<!DOCTYPE html>

It is something mandatory in all web pages, but don’t worry many HTML editors are including this doctype tag by default.

The pair

<html></html>

indicates that everything in between these two tags is HTML code. The webpage begins with

<html>

and ends with

</html>

In the

<head></head>

section there are some special tags, such as the

<title>

tag where you define the title of your page (do not confuse with the titles inside the web page) or its appearance with a link to the CSS file (CSS means Cascading Style Sheets and we’ll get back to CSS later on with further information).

<meta charset="utf-8" />

To keep it simple, this tag describes with which character set your website is written. For the sake of completeness, charset=utf-8 means Character Set = Unicode Transformation Format-8bit. 😉

<title></title>

As stated above, this tag defines the page’s title. What you define as the title will appear, generally, in the browser’s window title bar. Search engines (like Google or Bing) use the title to describe the page.

In the section

<body></body>

goes the HTML code of the page content. Most of what the user sees is inside this area.

Referring to our initial exercise, the

<!- ->

tag is for comments, which are annotations that are ignored by the browser. They are used to describe something about the code. For instance, in our exercise, it stated “this is my first webpage”.

Let’s see some more useful basic tags in order to include links and images to the webpage.

To keep it simple, for links, it’s always the same tag:

<a></a>

One needs to define the localization of the link: href=””.

There are three different types of links:

  • Links to an external website:
    <a href="https://www.google.com">Click</a>
  • Links to a page on your own website:
    <a href="page.html">Click</a>
  • Links to another spot on the same page:
    <a href="#name">Click to go to title</a>

    In the third option you create an ID in the HTML code where you want to make the link to, and then this connects with the previously seen link building. An example within the text could be linking to a h1, such as

    <h1 id="name">My Title</h1>

In all of the above examples, the user will see what is between the

<a></a>

tags as a link and will just have to click on it to be sent to the destination entered in

href=""

For images, it’s always only one tag:

<img>

Like for the

<a>

tags, one needs to define the localization of the image with src=””:

<img src="image.jpg" />
<img src="https://yourwebsite.com/uploads/images/image.jpg" />

What is CSS?

So far we have defined the structure of the document, we gave meaning to each element.

We said “this is the heading”, “these sentences are a paragraph”, and so on.

But what if we want to change how some of these elements look? We now officially introduce the Cascading Style Sheets (CSS for shorter). What are those, you may ask? Well, it’s just the language to describe how elements (those that we created with HTML) should be displayed by the browser.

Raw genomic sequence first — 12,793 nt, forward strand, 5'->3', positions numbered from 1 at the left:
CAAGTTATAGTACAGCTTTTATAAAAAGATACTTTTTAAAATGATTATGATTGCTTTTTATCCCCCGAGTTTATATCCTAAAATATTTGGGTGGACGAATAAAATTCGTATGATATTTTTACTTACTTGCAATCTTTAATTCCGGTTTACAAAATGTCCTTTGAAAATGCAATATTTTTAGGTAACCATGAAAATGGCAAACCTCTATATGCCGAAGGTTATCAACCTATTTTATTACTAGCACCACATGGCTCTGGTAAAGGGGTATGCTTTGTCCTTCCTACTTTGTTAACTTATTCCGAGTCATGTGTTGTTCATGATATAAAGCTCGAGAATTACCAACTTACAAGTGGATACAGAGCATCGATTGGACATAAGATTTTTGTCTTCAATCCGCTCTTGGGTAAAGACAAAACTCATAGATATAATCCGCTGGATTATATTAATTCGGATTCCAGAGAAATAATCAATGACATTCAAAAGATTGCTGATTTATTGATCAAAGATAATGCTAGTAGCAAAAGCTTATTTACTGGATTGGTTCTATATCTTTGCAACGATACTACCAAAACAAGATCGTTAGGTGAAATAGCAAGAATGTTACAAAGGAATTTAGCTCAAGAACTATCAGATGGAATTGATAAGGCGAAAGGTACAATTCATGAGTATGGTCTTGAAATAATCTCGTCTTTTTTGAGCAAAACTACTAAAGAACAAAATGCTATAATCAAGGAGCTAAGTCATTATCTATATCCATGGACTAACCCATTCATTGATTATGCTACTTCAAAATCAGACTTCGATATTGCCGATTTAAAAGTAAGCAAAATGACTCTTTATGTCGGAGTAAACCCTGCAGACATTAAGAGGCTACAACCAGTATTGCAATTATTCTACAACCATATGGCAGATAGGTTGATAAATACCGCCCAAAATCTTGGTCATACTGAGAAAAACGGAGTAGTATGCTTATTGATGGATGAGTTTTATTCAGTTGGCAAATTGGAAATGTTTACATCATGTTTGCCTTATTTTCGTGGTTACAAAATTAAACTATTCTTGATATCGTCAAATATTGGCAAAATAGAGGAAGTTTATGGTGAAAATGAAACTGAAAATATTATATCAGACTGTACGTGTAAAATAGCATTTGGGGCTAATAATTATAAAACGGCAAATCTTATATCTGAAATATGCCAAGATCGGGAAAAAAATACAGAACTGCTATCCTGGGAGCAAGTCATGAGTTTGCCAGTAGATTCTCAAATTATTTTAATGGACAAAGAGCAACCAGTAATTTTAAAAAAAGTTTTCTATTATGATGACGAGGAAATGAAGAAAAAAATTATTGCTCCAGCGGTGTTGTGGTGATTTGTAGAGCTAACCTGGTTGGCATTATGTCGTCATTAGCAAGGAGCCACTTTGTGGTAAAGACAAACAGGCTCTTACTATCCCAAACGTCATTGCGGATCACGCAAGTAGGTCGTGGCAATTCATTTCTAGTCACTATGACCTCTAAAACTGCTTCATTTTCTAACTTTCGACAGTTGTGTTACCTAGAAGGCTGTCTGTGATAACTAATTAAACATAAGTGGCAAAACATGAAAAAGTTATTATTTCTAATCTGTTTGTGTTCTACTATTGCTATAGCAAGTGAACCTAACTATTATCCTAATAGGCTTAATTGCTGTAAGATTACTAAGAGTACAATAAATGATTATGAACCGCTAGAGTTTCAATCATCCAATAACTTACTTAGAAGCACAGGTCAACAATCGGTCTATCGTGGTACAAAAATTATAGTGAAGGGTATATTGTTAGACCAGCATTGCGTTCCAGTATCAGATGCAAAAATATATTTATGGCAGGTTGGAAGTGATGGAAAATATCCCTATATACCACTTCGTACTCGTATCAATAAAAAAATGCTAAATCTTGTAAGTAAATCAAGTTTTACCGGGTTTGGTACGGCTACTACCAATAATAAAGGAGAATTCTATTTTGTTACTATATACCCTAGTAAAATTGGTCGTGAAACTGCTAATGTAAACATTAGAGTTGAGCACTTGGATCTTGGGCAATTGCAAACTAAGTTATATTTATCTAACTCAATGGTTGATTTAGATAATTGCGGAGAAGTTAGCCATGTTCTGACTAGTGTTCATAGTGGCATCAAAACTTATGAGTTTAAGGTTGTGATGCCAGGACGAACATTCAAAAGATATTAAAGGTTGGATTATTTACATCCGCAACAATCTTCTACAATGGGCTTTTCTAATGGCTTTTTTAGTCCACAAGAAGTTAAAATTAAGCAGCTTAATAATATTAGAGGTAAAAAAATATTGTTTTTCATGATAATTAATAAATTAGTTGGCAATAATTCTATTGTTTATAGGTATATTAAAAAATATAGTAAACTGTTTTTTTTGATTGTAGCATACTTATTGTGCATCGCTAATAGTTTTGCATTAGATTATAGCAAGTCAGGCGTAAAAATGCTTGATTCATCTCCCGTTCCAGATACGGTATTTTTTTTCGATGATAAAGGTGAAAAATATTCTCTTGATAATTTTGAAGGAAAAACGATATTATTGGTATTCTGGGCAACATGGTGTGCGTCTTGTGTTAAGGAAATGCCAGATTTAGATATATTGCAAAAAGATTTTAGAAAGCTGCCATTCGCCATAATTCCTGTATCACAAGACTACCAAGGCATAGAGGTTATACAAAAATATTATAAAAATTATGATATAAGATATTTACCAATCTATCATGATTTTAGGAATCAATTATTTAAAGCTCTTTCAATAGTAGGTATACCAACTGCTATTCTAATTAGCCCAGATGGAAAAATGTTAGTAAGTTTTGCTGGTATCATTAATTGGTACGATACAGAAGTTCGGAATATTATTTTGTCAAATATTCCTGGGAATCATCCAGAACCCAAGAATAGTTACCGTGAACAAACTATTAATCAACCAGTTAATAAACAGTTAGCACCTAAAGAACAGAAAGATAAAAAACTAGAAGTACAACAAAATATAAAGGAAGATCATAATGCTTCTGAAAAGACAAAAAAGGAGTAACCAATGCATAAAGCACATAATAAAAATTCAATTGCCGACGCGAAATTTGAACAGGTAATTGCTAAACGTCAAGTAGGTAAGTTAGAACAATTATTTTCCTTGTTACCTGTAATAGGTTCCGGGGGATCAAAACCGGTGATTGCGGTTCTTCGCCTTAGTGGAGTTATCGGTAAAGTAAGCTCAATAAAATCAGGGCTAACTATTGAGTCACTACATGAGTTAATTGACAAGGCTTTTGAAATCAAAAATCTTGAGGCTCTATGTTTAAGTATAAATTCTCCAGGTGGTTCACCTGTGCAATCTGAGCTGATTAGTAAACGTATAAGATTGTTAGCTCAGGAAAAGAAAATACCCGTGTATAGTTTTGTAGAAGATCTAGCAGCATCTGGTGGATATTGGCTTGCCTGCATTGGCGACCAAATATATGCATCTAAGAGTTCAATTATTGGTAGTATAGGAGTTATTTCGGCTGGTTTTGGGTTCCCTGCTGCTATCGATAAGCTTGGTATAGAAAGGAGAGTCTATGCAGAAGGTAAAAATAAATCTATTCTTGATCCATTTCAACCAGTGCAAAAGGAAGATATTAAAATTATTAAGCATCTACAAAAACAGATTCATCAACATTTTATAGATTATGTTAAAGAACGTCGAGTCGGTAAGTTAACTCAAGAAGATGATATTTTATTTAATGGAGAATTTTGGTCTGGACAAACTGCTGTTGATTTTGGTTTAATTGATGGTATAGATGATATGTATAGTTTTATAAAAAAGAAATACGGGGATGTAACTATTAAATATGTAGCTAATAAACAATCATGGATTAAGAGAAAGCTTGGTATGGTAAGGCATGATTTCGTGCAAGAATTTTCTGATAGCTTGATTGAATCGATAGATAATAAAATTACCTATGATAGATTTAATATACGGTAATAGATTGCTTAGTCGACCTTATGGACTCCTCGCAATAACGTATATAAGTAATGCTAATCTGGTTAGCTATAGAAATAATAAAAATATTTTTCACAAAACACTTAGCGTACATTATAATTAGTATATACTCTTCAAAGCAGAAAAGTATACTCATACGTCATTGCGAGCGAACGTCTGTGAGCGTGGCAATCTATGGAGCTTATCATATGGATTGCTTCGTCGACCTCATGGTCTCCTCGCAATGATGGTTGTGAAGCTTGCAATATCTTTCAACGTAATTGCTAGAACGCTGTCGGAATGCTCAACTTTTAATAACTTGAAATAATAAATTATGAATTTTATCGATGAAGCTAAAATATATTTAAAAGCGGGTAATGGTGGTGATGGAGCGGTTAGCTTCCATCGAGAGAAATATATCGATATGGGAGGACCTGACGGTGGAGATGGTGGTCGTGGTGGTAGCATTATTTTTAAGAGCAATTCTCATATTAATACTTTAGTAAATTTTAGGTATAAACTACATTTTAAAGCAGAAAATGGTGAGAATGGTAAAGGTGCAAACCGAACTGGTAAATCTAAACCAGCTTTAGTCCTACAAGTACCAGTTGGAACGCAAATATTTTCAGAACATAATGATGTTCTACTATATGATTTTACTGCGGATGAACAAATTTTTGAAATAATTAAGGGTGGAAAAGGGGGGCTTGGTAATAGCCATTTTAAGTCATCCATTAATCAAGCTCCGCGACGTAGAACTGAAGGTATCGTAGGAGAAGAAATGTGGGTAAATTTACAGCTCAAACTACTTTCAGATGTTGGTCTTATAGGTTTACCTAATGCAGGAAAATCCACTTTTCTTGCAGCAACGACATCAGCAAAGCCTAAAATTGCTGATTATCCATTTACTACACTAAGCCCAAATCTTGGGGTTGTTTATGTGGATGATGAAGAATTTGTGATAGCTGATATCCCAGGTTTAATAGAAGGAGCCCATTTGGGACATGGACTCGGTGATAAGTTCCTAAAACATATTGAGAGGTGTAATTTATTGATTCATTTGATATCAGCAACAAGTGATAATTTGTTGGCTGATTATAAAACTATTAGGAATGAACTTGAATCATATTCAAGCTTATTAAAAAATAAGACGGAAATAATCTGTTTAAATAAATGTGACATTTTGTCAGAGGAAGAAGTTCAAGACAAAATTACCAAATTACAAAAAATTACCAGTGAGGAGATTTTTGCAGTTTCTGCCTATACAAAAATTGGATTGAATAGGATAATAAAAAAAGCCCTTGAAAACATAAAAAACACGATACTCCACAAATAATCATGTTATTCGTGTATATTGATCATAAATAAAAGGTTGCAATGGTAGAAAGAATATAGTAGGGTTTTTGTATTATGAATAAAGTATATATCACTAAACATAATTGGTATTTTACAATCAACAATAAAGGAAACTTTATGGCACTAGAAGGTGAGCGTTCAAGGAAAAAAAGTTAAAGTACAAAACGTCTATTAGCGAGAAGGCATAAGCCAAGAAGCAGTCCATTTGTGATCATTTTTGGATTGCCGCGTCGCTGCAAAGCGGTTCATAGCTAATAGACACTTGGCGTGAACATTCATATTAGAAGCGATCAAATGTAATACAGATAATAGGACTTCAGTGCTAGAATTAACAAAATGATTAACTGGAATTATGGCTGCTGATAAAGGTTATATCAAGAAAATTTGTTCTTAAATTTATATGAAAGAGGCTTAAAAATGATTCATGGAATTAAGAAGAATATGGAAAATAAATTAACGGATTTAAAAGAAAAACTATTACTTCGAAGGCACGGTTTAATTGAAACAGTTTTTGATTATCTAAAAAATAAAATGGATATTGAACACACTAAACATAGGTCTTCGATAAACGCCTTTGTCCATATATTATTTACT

That’s the main difference between HTML and CSS: HTML defines the structure of the webpage, while CSS indicates how that structure should look like. For example, HTML defines what is the title with the <h> tags, while CSS defines its color, font, position, etc.

Let’s try it out! It’s really easy, just modify the

<head>

like this (the section

<style>

is the one you should add):

<head>
<!-- this is my first webpage -->
<title>My very first web page!</title>
<style>h1 { color: red; }</style>
</head>

You probably have some clue about what we just did… Maybe you remember the heading we created in HTML using the <h1> tag? Good! In a similar way, in CSS we make a reference to that element, using h1 (without angle braces) too! It’s very straight forward!
Then, surrounded by curly braces, we put what attribute we are going to change (in this case the color of the text) and which color it is going to have (I have picked red, for a nice contrast).

There are several ways to call the CSS for a specific webpage:

  • Like in the above example we can store all the CSS within the
    <head>

    tags

  • You can store all the CSS in a another file and call this file within the
    <head>

    tags of your webpage. It would look like this:

    <head>
    <!-- this is my first webpage -->
    <title>My very first web page!</title>
    <link rel="stylesheet" href="link-to-the-css-file" type="text/css" media="all">
    </head>
  • You can store the style of each tag within it. For example if we want to store the style of a title:
    <h1 style="color: red;">A Title which is red</h1>

Further details on CSS will be available in a future article on our website.

GOING FORWARD

Although basic, this first webpage can teach us very important concepts:

  • All tags are written in lowercase.
  • Tags generally have an opening and an ending, and can contain other tags or text.
  • Some tags can be repeated, like
    <p>

    some others can’t, like

    <title>
  • Blank lines in the HTML file are ignored. The markup is what indicates how the webpage looks.

Now that you have a basic understanding about how HTML works, you might want more. You still can go further, there are lots of things to do! You could build lists and tables or create forms for the user to fill with data, just to mention a few.

And don’t forget the most important thing: have fun with HTML!